1080p60 H.264 60.21 27.92 27.01 W


XBMC 12.3
Stream GPU Usage % CPU Usage % Power Consumption
480i60 MPEG-2* 23.92 7.32 11.20 W
576i50 H.264 11.23 4.44 9.23 W
720p60 H.264 28.80 8.79 11.99 W
1080i60 H.264 16.71 7.42 10.78 W
1080i60 MPEG-2 16.52 6.04 10.22 W
1080i60 VC-1** 5.23 5.34 8.71 W
1080p60 H.264 33.62 8.16 13.05 W

The only disappointing aspects above are related to the native decoder / renderer used by XBMC. Interlaced VC-1 decoding is broken when hardware accelerated decoding is enabled. Deinterlacing, particularly for the 480i60 stream, was not properly performed with any combination of settings. On the other hand, QuickSync decoding works smoothly (as expected) for all the test streams when used with any renderer.

Networking Performance and Streaming Aspects Miscellaneous Factors and Concluding Remarks


View All Comments

  • RealNinja - Friday, January 3, 2014 - link

    Maybe not the most exciting computer around, but...would probably be more than sufficient for > 90% of office work-loads (email, word processing, spreadsheets, etc) Reply
  • DigitalFreak - Friday, January 3, 2014 - link

    I actually have one of the first gen NUCs with the Core i3. My wife uses it in her home office and it works perfectly for what you mentioned. I have 2 1080p monitors hooked up to it via the HDMI ports. Reply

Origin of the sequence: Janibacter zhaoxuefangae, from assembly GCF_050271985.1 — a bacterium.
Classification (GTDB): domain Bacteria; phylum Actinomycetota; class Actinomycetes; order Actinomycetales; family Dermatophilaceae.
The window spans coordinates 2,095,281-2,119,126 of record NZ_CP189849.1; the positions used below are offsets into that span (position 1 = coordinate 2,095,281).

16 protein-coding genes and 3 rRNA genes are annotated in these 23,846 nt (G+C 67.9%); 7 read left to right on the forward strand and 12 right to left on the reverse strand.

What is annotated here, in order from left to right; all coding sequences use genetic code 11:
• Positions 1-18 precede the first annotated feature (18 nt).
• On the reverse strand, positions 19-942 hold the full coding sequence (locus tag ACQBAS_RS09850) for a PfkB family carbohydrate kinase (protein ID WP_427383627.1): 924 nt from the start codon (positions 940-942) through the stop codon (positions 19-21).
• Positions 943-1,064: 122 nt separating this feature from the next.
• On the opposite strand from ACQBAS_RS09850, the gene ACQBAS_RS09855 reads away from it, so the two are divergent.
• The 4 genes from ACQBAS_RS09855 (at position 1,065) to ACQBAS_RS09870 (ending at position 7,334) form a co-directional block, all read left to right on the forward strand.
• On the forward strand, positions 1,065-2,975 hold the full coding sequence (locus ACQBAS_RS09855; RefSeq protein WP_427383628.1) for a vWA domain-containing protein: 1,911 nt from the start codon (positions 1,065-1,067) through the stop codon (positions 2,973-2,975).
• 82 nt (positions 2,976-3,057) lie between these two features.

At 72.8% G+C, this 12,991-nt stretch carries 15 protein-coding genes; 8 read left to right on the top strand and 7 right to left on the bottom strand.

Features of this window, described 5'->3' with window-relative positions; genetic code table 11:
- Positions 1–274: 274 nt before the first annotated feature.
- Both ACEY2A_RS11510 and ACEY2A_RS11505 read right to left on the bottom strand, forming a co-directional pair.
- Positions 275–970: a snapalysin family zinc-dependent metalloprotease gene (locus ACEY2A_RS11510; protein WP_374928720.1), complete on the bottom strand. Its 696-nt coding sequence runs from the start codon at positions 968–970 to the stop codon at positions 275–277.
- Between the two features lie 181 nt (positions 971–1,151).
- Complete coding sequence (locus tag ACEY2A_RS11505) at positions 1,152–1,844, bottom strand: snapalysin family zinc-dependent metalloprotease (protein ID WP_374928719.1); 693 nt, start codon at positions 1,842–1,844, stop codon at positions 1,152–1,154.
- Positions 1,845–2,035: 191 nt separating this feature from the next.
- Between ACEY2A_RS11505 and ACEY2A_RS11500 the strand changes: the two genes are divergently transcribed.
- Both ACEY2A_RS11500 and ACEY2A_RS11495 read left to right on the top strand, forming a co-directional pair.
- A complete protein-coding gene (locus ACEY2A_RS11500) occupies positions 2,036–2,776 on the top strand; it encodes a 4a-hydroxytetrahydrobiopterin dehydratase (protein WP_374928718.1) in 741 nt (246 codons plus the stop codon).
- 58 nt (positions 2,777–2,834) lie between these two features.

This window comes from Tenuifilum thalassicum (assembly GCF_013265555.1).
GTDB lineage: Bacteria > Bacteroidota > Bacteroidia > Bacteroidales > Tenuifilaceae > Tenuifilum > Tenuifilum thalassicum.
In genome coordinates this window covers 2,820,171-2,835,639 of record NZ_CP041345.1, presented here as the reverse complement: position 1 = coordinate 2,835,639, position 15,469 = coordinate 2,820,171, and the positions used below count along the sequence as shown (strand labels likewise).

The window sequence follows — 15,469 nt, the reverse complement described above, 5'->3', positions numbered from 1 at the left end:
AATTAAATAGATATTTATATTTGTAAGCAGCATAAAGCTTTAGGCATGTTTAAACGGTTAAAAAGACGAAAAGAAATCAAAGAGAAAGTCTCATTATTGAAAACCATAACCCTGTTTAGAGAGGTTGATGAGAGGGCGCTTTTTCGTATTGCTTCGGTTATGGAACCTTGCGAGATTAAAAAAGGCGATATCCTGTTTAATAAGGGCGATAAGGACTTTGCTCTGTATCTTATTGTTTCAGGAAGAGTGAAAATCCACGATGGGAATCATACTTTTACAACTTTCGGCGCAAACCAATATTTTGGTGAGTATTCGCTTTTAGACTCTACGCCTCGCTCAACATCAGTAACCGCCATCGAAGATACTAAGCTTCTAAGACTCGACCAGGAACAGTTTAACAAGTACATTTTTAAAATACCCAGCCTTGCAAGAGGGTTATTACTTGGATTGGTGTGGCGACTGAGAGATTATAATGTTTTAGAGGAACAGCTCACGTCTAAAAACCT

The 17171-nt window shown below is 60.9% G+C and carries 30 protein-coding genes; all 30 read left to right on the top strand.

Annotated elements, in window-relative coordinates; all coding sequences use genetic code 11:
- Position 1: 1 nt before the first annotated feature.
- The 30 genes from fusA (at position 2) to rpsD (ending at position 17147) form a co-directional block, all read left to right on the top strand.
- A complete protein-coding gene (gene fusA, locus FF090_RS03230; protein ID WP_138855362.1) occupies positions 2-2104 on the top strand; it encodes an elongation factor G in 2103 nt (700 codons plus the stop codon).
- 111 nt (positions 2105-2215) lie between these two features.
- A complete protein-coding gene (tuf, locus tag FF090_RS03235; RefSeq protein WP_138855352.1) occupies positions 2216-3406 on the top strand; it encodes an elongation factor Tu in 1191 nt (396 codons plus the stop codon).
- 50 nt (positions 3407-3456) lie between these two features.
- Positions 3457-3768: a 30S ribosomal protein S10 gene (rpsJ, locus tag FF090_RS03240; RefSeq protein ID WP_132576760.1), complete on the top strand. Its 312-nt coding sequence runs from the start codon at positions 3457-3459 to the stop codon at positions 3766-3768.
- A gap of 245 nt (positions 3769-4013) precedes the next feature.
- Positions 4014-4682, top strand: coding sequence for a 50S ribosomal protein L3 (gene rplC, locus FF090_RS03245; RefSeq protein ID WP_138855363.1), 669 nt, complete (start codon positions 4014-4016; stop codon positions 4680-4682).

• nevertell - Friday, January 3, 2014 - link

    Intel is basically trying to miss every single possibility to increase thunderbolt adoption by not including it on all of their NUC's. Reply
  • darwinosx - Saturday, January 4, 2014 - link

    Yeah what the hell Intel...they sure are screwing up thunderbolt and TB 2 is great. Reply
  • ddriver - Saturday, January 4, 2014 - link

    Even a puny ARM SOC at 1/5 of the price of this product can handle 90% of the computing needs of the general population - messaging, browsing, media consumption and casual gaming. Reply
  • JohanAnandtech - Saturday, January 4, 2014 - link

    I am sorry, but I could not disagree more. Your evaluation is probably based upon your mobile web experience on your smartphone. Most "normal" websites, the kind that you like to visit when you are siting behind a desktop, feel very slow on our Atom based pc (1.8 Ghz N2800) and reading some PDFs with some pictures is pure horror. And do not even try to print a word document with 20 pages ... that takes minutes. You would be surprised how fast you miss the high single threaded performance of modern CPUs. Reply
  • thexile - Saturday, January 4, 2014 - link

    Double negative. So you actually agreeing with ddriver. Reply
  • skifiddle - Saturday, January 4, 2014 - link

    Not goes with more, more than with disagree. Reply
  • wperry - Saturday, January 4, 2014 - link

    Step 1) Make sure you're right
    Step 2) Be a smartass

    You neglected Step 1.
  • bji - Sunday, January 5, 2014 - link

    I can't believe that people actually argue about such ridiculously stupid things.

    "I could not disagree more" means that I am already disagreeing the maximum amount possible -- if I could disagree more, I would; but I can't because I already disagree as much as possible. Get it?